For Action Express and its No. 5 entry, while an overall championship may not be in the cards, securing the Patron Endurance Cup would serve as a consolation prize, and a race win would be a nice boost of momentum heading into the offseason.

The No. 5 Mustang Sampling entry from Action Express currently leads the Tequila Patrón North American Endurance Cup. Photo courtesy of IMSA

“We are leading the (Patron Endurance Cup) so that is our goal on Saturday and the best way to achieve that is to have a clean and good race and finish first. It would be great to finish the year on a high to get ready for 2018,” Fittipaldi said of the team’s goals entering the weekend.

For third driver Albuquerque, it’s also a chance to again get acclimated with the team before he becomes a full-time driver in the No. 5 Mustang Sampling machine next year. And, as he described, he hopes to make up for a disappointment last year.

“We were in a good position last year but we had a puncture with three hours to go and that lost us a lap,” Albuquerque explained. “We will have to stay away from problems, and Road Atlanta is a narrow track so that can be a challenge! I am really enjoying racing the Cadillac Dpi-V.R, it is a very sophisticated car with good grip and power so it is a very good car to drive and hopefully it will help us navigate the traffic and stay out of trouble this weekend.”

Finally, the race will also be the swan song for Cameron, who will leave the team for Team Penske and its new Acura DPi program at race’s end. And he would like nothing more than to end his tenure with the team with his first victory at Petit Le Mans.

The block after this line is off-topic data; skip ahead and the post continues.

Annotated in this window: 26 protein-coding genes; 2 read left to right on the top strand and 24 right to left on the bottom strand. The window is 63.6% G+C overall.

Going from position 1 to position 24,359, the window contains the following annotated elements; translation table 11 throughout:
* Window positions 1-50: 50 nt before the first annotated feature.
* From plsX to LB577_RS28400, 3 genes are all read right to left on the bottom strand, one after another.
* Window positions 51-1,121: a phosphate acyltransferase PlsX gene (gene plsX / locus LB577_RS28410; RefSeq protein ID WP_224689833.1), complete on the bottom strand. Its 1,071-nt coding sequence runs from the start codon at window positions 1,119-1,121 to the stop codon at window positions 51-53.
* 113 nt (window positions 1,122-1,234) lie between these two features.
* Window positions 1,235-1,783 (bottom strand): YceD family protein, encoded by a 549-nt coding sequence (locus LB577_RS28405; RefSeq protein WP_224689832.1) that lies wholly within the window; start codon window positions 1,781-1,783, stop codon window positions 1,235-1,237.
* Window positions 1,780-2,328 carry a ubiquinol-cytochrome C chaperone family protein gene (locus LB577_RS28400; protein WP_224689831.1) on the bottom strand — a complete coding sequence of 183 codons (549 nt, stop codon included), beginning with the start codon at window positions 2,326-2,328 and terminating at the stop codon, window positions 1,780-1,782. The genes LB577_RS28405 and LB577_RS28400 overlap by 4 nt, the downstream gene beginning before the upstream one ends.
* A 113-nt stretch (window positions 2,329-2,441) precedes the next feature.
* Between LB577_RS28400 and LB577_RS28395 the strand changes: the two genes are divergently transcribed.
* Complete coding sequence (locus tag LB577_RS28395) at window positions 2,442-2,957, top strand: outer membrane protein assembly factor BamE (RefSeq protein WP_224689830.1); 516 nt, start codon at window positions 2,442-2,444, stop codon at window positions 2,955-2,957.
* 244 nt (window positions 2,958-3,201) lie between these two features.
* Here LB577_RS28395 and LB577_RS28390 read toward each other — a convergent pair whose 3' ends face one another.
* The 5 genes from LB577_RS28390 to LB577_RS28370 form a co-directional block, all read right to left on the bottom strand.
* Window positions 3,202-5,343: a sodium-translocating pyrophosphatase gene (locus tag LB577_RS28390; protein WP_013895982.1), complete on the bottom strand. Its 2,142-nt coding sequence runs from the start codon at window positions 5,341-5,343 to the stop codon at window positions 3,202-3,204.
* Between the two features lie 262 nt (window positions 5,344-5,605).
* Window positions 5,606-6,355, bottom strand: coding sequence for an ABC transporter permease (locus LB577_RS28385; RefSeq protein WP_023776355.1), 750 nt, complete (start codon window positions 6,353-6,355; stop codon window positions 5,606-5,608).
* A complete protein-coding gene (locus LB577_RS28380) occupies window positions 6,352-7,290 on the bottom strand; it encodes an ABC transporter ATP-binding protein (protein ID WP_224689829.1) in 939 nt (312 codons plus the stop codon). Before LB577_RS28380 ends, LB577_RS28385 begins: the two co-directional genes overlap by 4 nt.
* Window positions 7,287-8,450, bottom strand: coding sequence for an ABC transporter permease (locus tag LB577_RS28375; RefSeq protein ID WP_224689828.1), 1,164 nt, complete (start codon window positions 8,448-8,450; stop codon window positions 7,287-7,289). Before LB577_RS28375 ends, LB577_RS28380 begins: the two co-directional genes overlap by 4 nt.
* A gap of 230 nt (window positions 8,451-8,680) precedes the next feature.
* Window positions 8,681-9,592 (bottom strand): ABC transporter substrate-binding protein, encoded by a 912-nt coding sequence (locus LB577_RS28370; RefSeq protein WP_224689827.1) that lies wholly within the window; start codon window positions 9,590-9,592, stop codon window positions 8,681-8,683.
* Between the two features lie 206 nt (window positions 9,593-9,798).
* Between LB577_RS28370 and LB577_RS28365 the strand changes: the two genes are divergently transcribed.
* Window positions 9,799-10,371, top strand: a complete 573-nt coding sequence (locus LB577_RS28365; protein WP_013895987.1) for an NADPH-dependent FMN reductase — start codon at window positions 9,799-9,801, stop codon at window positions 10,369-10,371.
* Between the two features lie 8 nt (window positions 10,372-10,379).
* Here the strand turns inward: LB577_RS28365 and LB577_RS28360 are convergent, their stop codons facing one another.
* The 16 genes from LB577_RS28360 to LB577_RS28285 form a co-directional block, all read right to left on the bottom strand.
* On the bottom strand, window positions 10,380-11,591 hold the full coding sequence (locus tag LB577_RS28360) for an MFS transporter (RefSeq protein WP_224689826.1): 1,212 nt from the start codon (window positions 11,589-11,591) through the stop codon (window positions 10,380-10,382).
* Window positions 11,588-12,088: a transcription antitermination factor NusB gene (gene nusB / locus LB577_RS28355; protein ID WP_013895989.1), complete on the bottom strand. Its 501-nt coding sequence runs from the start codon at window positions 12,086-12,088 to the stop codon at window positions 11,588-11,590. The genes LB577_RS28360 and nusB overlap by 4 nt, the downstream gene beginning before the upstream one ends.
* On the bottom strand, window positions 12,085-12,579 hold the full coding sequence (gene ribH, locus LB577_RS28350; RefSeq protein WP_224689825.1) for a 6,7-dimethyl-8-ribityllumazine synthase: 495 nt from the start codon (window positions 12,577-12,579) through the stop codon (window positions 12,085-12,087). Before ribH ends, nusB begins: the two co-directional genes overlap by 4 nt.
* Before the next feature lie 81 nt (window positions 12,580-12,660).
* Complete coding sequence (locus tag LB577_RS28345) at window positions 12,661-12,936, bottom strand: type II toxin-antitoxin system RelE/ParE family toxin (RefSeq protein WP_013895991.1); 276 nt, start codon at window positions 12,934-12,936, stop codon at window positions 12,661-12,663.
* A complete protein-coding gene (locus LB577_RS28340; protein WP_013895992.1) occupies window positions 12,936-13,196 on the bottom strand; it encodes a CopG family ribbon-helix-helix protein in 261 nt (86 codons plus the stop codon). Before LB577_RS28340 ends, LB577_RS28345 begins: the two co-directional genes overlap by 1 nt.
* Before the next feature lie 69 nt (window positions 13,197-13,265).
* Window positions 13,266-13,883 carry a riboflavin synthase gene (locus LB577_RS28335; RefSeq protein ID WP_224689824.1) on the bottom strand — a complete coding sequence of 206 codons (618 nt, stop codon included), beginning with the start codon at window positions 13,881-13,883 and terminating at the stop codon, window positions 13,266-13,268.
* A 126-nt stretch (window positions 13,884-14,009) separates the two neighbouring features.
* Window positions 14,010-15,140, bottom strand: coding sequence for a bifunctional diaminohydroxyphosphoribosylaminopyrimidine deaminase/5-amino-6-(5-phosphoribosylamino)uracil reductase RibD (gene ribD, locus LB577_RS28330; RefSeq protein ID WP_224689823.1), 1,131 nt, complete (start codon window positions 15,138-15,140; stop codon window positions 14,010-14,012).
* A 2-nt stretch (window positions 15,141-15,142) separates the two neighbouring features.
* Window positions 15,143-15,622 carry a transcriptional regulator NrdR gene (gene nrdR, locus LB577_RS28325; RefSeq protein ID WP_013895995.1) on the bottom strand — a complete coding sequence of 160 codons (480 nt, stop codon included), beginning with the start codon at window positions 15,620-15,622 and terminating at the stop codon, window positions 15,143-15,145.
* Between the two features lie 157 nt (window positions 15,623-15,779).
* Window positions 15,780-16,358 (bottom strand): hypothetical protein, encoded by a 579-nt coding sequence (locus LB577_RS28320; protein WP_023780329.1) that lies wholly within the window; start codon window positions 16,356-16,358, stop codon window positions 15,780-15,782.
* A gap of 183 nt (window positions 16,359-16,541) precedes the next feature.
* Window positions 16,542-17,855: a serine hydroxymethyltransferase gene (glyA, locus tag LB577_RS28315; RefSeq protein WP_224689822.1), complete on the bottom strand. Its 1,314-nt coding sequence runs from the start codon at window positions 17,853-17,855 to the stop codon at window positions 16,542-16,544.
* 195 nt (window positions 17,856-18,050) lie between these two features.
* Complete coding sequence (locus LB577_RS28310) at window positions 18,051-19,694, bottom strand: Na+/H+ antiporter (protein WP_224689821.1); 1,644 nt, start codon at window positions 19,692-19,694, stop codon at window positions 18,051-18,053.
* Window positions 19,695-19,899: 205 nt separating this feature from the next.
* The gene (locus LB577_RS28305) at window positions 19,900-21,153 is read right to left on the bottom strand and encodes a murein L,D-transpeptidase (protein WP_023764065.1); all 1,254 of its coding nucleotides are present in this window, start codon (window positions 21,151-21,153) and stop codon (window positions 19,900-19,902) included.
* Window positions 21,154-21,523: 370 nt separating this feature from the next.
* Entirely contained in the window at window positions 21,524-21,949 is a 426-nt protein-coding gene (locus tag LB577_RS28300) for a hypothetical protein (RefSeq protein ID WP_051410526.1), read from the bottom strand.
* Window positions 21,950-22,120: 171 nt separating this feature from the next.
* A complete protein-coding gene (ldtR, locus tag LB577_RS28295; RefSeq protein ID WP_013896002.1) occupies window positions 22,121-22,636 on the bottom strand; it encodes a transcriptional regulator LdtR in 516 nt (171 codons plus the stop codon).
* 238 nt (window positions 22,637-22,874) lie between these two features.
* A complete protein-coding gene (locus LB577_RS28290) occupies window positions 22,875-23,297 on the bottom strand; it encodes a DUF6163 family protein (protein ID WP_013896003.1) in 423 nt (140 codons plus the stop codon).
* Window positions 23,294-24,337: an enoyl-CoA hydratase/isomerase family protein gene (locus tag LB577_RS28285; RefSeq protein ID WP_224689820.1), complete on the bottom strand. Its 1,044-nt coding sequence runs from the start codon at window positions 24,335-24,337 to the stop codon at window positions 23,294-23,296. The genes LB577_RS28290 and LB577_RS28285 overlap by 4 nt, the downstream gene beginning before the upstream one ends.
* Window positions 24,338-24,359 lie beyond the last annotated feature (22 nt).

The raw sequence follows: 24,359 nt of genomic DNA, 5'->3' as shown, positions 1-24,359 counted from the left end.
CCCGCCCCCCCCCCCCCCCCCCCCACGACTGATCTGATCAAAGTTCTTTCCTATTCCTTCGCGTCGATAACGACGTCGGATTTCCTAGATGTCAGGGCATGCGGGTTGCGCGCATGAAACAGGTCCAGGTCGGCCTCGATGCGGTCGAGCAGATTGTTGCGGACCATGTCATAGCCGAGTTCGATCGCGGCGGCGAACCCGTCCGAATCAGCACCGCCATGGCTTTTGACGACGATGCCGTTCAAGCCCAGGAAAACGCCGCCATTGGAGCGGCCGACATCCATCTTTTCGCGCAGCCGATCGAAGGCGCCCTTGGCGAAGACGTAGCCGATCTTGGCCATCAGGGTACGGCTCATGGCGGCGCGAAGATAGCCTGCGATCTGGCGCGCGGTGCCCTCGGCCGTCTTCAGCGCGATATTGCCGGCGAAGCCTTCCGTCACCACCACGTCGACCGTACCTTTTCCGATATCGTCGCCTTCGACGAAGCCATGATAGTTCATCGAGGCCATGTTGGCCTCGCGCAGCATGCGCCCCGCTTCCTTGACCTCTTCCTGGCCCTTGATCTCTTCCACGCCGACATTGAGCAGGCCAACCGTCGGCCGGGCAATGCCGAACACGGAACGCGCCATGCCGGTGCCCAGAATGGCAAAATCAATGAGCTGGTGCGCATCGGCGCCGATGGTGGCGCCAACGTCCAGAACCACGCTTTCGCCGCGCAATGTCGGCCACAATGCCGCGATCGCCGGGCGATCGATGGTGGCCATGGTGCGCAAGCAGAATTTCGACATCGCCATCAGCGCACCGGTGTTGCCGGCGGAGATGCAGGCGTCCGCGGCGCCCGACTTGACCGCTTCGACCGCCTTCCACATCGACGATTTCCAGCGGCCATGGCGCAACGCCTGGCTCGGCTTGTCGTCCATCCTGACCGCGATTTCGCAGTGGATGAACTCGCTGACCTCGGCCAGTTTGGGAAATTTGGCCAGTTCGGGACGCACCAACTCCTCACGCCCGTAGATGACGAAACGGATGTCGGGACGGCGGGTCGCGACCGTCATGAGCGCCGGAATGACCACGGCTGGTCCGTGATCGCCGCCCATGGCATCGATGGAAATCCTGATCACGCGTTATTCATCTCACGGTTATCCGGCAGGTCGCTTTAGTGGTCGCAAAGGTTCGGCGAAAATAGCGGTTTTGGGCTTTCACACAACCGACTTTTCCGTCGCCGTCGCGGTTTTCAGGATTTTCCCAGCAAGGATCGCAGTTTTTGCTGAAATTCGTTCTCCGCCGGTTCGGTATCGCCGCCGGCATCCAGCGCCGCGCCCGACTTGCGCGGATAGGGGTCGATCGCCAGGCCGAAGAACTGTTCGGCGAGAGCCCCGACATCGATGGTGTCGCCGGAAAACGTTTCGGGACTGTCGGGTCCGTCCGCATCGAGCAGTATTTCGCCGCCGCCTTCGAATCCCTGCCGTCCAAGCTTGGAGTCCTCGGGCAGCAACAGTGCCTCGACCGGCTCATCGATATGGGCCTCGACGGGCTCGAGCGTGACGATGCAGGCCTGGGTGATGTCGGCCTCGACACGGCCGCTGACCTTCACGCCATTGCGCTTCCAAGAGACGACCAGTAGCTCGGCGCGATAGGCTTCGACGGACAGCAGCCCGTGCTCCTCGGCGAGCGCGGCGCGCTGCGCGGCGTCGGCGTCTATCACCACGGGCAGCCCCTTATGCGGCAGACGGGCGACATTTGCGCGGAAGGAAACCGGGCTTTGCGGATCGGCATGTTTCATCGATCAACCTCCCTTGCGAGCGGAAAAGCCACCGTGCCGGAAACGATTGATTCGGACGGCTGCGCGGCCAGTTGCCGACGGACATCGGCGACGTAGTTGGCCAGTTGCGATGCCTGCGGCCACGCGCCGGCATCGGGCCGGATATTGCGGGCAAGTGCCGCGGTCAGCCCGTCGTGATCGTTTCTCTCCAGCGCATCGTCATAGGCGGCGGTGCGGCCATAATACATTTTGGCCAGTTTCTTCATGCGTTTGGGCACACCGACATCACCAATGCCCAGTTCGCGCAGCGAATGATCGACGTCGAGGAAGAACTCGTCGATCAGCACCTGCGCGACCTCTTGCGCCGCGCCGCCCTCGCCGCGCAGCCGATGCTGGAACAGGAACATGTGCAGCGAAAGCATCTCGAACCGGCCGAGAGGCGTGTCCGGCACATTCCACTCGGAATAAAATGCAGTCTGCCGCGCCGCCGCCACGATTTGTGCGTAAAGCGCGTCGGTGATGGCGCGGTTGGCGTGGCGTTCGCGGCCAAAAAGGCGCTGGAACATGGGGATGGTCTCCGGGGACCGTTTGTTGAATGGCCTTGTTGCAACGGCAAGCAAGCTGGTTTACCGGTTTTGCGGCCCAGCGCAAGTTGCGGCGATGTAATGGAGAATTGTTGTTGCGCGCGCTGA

Saturday’s Petit Le Mans will be Dane Cameron’s final race in the No. 31 Whelen Engineering Cadillac. Photo courtesy of IMSA

“It is a great event but the race is hard with the traffic and with the car count making it pretty tricky to make up time while also being smart. I’ve not got a Petit win, so that is a very big box that I’d like to check off this weekend!”

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New study surveys drivers’ opinions on crashes, concussions, more

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Auto racing safety has continued to improve through the decades, but the sport remains inherently dangerous, according to a new survey.

At the close of 2018, a new organization called Racing Safety United emerged with the intention of reducing drivers’ risk of being harmed.

RSU is made up of more than 30 members including former NASCAR Cup Series competitor Jerry Nadeau, two-time NASCAR Xfinity Series champion Randy LaJoie, NHRA team owner Don Schumacher and motorsports journalist Dick Berggren.

One of RSU’s first initiatives was to determine what current drivers thought of racing safety. The organization developed a 14-question survey and promoted it on select motorsports websites and forums.